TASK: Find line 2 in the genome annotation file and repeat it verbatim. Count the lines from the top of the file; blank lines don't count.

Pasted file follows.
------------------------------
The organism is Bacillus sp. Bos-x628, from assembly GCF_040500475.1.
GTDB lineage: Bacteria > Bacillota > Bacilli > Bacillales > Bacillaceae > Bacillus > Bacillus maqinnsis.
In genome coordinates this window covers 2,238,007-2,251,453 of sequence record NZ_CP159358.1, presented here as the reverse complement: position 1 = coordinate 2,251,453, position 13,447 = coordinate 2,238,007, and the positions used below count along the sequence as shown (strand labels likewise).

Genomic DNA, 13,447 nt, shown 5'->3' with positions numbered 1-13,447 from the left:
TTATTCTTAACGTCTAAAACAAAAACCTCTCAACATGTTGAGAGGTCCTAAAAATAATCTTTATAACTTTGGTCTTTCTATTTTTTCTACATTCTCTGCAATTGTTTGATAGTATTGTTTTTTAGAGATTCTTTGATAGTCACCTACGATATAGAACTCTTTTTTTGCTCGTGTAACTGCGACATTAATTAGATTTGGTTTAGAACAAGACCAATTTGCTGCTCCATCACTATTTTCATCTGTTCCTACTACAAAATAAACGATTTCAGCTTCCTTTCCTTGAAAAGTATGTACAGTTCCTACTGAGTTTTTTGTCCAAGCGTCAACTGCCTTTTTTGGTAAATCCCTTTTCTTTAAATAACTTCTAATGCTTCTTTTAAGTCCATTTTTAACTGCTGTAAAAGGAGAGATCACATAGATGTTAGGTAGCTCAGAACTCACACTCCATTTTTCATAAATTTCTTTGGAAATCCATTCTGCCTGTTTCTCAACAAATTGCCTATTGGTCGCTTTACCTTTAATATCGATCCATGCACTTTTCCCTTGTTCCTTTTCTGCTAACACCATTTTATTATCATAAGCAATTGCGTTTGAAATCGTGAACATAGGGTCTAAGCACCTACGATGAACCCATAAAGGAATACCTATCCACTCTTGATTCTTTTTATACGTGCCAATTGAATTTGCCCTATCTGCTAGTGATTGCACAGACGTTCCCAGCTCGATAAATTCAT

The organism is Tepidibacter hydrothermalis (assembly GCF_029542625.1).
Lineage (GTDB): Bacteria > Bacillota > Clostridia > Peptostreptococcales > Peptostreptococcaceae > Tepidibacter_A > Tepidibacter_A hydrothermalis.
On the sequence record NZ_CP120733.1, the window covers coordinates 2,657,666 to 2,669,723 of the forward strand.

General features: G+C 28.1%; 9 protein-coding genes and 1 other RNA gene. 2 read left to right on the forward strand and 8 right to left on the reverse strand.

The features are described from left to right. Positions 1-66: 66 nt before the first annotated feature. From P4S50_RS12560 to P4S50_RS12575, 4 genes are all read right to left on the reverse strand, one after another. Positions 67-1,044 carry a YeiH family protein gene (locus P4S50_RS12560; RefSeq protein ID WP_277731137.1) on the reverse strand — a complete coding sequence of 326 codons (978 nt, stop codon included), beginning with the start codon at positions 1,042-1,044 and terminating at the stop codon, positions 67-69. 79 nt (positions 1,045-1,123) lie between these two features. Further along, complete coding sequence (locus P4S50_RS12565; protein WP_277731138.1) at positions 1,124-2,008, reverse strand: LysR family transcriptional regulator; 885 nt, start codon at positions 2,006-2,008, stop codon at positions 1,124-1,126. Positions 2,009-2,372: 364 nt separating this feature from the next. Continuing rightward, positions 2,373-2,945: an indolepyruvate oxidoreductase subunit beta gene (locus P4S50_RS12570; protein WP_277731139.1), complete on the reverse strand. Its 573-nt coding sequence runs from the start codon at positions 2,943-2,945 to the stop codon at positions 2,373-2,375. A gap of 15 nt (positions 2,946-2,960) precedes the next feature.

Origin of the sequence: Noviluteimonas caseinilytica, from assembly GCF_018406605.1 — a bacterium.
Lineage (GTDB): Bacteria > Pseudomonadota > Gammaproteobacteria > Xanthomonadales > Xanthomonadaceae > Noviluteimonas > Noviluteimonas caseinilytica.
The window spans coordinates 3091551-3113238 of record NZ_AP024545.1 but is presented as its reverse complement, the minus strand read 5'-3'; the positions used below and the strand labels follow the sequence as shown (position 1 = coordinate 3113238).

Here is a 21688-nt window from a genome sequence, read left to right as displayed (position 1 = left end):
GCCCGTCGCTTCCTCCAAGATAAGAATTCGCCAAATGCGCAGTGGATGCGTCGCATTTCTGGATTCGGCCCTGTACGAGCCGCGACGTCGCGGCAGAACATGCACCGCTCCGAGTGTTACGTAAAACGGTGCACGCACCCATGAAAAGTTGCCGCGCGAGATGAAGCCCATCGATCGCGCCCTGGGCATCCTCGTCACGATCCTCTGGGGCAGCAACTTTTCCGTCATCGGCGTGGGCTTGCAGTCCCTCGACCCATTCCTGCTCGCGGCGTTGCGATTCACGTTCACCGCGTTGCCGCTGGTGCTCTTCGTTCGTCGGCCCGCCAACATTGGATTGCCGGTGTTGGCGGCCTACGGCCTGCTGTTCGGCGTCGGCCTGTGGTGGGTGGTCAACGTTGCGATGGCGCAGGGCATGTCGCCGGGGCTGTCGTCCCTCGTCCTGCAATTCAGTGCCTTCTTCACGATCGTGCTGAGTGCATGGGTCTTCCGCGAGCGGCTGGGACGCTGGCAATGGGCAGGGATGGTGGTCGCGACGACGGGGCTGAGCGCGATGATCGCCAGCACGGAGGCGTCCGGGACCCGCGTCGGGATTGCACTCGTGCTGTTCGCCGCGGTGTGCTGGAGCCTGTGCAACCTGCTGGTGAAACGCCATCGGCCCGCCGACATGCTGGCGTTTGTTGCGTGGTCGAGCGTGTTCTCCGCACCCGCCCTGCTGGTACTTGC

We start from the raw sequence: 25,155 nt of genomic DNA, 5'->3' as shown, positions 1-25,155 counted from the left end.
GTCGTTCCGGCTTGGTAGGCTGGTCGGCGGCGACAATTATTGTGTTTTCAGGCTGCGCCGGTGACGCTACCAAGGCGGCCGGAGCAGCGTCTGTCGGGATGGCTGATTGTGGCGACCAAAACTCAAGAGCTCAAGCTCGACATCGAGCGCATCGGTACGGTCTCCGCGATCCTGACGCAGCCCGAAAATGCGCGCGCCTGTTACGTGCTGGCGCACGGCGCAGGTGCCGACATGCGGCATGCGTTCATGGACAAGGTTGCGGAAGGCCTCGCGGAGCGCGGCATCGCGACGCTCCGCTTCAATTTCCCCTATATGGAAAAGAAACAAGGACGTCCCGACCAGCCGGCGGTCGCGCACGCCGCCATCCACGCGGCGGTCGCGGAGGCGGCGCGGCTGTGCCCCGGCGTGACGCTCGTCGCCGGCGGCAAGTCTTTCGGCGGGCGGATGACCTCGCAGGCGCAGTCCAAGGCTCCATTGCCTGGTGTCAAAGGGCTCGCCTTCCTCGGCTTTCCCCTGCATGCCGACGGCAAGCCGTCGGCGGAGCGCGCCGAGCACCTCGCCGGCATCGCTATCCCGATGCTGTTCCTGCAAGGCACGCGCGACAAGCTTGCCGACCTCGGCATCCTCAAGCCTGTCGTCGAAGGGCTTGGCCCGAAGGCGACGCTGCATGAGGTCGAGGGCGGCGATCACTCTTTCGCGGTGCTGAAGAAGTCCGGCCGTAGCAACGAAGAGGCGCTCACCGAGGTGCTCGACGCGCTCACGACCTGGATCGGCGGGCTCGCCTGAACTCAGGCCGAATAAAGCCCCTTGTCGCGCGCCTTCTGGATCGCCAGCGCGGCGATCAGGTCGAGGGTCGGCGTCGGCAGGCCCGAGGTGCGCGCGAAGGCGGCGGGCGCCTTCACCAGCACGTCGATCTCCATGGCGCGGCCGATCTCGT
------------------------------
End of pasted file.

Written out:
GTDB lineage: Bacteria > Bacillota > Bacilli > Bacillales > Bacillaceae > Bacillus > Bacillus maqinnsis.